Machine Learning algorithms for image processing have evolved at a tremendous pace. They can now help in the reconstruction of objects in ambiguous images, colouring old videos, detecting the depth in moving videos and much more.
One recurring theme in all these machine vision methods is teaching the model to identify patterns in images. The success of these models has a wide range of applications. Training an algorithm to differentiate between apples and oranges can eventually be used in something as grave as a cancer diagnosis or to unlock the hidden links of renaissance art.
In one such exciting endeavour of bridging fairly distant worlds of art and computational sciences, Tomas Jenicek and Ondrej of Czech Technical University in Prague propose an approach that links artworks through a pose similarity of human figures depicted in images.
Their work focuses on the discovery of a composition transfer among artworks containing humans using an image retrieval system.
Connecting The Dots
A physical link occurs between different machine copies of the same artwork. This appears in museum and gallery digitised collections where there are photographs of the same painting with varying detail. Using visual recognition techniques on artworks is itself challenging.
The proposed pose-based retrieval system of planar visual art consists of two steps – pose matching and geometric verification.
Poses are detected with a state-of-the-art pose detector – OpenPose.
OpenPose uses a multi-stage CNN architecture followed by a part association step to output 2D pose estimations for humans in the image. The output of the CNN is iteratively refined in each stage.
For the first half of the architecture, the output is a part affinity field which is a 2D vector field encoding the degree of association between parts of the image. The output of the second half is a set of confidence maps, one for each body part.
The dataset used for the experiment consists of a set of paintings with repeating motifs and for some paintings, also associated drawings and engravings. It was assembled by people with an art history background as a set of artworks, mainly from renaissance and baroque, that is known to contain composition transfer.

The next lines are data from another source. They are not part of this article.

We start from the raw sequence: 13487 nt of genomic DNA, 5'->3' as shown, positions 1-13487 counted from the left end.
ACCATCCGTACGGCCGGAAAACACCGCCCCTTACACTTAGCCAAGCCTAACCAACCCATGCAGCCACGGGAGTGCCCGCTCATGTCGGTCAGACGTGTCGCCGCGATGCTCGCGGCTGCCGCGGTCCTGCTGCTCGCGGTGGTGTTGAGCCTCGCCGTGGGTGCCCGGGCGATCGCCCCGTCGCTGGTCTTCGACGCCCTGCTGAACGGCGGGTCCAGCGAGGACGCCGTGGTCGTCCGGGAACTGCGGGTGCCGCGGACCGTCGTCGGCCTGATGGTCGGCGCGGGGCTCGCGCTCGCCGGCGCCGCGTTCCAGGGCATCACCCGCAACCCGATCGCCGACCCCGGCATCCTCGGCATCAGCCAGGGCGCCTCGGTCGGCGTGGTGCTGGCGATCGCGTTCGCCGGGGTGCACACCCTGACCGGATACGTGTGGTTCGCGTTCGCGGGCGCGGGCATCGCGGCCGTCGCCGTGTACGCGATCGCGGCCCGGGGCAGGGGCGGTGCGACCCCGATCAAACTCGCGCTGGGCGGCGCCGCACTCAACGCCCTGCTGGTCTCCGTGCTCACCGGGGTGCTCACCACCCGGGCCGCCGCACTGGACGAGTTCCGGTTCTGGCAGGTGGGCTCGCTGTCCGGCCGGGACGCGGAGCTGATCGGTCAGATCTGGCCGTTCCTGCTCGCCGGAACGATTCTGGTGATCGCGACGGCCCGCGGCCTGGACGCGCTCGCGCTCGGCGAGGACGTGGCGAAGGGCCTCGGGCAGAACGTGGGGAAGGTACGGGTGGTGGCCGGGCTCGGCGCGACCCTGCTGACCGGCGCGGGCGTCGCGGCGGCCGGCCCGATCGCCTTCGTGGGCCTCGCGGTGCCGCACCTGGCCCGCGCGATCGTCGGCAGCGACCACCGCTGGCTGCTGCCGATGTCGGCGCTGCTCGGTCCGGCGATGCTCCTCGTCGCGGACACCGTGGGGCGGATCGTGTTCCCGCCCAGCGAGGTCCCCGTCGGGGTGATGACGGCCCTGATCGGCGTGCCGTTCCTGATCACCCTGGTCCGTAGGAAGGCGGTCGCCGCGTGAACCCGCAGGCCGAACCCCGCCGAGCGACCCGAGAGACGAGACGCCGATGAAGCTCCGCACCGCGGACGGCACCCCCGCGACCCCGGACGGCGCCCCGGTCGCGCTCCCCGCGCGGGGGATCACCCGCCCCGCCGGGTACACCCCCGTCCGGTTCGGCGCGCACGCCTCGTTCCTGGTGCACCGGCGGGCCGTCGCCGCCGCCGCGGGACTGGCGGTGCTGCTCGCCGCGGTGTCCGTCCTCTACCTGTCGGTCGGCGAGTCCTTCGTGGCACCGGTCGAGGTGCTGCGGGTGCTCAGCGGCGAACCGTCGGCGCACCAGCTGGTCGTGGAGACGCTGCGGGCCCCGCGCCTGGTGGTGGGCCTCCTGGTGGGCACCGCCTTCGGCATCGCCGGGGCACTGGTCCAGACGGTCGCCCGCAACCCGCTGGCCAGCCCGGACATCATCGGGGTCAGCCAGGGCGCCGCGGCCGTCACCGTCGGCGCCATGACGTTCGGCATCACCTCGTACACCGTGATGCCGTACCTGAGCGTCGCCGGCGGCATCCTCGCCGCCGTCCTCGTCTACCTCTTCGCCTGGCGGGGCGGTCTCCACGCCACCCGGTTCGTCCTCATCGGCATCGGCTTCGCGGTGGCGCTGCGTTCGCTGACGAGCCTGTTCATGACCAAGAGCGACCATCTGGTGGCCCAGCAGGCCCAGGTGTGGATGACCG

In order to evaluate the proposed approach and allow further comparison, we created a manually annotated dataset of 635 images.
The above picture depicts a few examples of discovered links between artworks in the WGA database that are impossible to retrieve using standard image retrieval methods because of a substantial change in their visual appearance. The first image, corresponding to the query, is from the composition transfer dataset, the remaining images are from WGA in the order they were retrieved by this method.
Making A Case For AI In Art
From cave paintings to Da Vinci, from Van Gogh to Banksy, how did we end up where we are now?
The aesthetically pleasing realistic faces were overshadowed by Picasso’s Cubism movement. Not that the people have started evolving into cubes but because of the triumph of imagination.
With the advent of the camera, replicating real-life or imaginations through paint has been restricted mostly to art classrooms. The way art is brought to life has moved from canvas to a MAC. Art historians, however, developed many techniques to preserve art and keep in touch with art by studying how it has evolved over time.
One might make an argument for AI by saying that it has only augmented human creativity. But there is something more to it than mere augmentation; the human subjectivity.
Understanding how arts have evolved opens up a window into the colourful history of the journey of human thought. Not to forget the uncanny capability of the machine learning algorithms to improve through transfer learning, this approach to uncover classical art can pay huge dividends in other domain.
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